As a young atheist, David Wood rebelled against society’s moral values and attempted to murder his father. In prison, his arguments with a Christian led him to salvation 

I don’t remember ever not living with violence in the family. My mum was habitually with very abusive boyfriends. One of my earliest memories was hearing a lot of screaming and walking into the kitchen and seeing blood everywhere, and my mum saying: ‘It’s ketchup, go back to bed.’

Another of my earliest memories is of my dog dying and having no feelings about it, so there was probably something genetic going on that led to my mental health problems. But I thought: ‘There’s nothing wrong with me, it’s everyone else who has a problem. I’m the only smart, sane one.’


My atheist world view was: throughout the universe or through time, we’re collections of cells. Whatever we do we’re determined to do by natural cause and effect. You could kill 1,000 people; you could spend your entire life helping people – it doesn’t make any real difference. You might as well just do whatever you feel like doing with the time you’ve got. My view of ethics was affected by my not having normal emotional attachments to people. When someone died, it didn’t affect me.

I was angry at society for brainwashing me into thinking that I had to follow their rules when I really didn’t. By the time I was 18 years old, I thought, ‘I don’t have to do any of this. I can do whatever I feel like doing. Who are you to stop me? You are sacks of molecules, just like I am.’

I was thinking of bomb-building and I realised it would take years. I was thinking that even then it’s not good enough. Anyone can blow up people they don’t know. It wouldn’t really have stripped away the moral brainwashing I’d gone through. I thought I had to do something that would really get to the heart of the matter. That’s when I decided to kill my dad.

I wanted to make it look like someone else did it. I decided to use multiple weapons so it looked like many people had attacked him. I had a hammer and a knife. So I walked in, stood over him for a while and tried to get angry. At that time, I usually got angry very easily. I tried to think of something he’d done to me. Right now I can think of all kinds of things, but right there I couldn’t think of anything he’d done wrong to me. I thought: ‘This is good; this is how it has to be. I’m not killing him out of anger, I’m just doing it.’ I drew back the hammer and whacked him as hard as I could.

I hit him in the head, and I assumed that if a 230-pound guy whacks someone in the middle of the forehead with a ball-peen hammer, he would be dead. But he wasn’t, so I carried on hitting him. Blood spilt everywhere. 


When I heard my dad was still alive, I thought, ‘Now they’re on to me. He’ll be talking to the police.’ Actually, he had no recollection of what had happened, but I didn’t know that then. So I told my mum I had done it. She knew I wasn’t all there, so instead of taking me to the police she took me to a psychiatric hospital. I was sentenced to ten years for malicious wounding. I met a Christian named Randy when I was in jail. He had turned himself in for 21 felonies. Randy seemed like he was from another world. There would be a fight in the dorm – our main source of entertainment – and he wouldn’t watch. He would turn his head away and pray for it to stop.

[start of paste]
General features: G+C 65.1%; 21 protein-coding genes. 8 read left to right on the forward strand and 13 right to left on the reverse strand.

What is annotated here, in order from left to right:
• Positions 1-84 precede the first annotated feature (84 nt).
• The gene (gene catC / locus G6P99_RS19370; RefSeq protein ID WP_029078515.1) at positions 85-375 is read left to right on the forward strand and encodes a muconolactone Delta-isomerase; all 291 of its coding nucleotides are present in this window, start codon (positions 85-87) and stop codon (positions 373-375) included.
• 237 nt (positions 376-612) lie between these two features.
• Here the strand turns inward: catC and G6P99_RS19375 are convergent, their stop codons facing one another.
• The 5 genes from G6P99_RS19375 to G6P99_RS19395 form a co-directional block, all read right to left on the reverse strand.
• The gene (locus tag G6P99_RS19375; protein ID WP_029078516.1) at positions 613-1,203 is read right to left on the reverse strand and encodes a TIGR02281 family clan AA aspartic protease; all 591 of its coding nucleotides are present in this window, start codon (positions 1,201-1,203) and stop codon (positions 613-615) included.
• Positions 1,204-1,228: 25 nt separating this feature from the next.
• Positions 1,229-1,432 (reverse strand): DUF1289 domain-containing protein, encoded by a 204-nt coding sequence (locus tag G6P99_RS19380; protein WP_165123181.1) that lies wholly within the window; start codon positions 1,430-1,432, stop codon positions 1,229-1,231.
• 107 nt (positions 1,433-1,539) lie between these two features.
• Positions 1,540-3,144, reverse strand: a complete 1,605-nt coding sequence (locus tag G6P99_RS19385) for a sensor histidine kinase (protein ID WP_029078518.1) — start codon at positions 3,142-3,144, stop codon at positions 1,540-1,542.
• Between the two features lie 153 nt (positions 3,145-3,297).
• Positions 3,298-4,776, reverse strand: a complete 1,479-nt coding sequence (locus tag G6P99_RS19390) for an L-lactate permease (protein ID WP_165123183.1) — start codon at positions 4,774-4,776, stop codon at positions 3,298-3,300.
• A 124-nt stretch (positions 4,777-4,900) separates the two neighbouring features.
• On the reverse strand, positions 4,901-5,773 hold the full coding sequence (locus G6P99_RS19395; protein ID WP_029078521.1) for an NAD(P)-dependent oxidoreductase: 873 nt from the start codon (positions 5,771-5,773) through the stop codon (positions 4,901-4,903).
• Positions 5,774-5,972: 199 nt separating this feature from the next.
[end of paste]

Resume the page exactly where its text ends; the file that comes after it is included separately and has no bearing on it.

I mocked him for reading the Bible. But when I made fun of Randy, he fought back. He had an annoying habit of questioning everything I said. When I tried to answer, it became clear to him – and to me – that many of my atheist beliefs sounded stupid.

I was in my cell one night reading the Gospel of John, and I couldn’t help but think that Jesus was better than me. At the time I thought I was the best, most important, most advanced human being that had ever walked the planet! Yet it was so obvious that this guy was better than I was. Everything I had confidence in collapsed.


I thought: ‘How could praying hurt? It might be true.’ When I prayed, everything looked different. I didn’t have the kind of violent urges or delusional thoughts I had previously had. That was in 1996. I was in a cell for a long time after that, but I was reading the Bible for a few hours every day.

My dad died of a heart attack a few years ago, but we had reconciled beforehand. I still have good relationships with all my family, and I have had all the way through. I still have sociopathic tendencies; I don’t have any feelings about bad things happening. The only time I experience something close to a feeling that would get me choked up would be if I’m praying. But I do recognise things that are wrong and unjust.

Now it’s about everyone else. It doesn’t matter what happens to me, or whether I get my way. But before I became a Christian, that’s all it was about. 

DAVID WOOD was speaking to Heather Tomlinson


Heather Tomlinson is a freelance journalist. You can find her on twitter @HeatherTomli or through her blog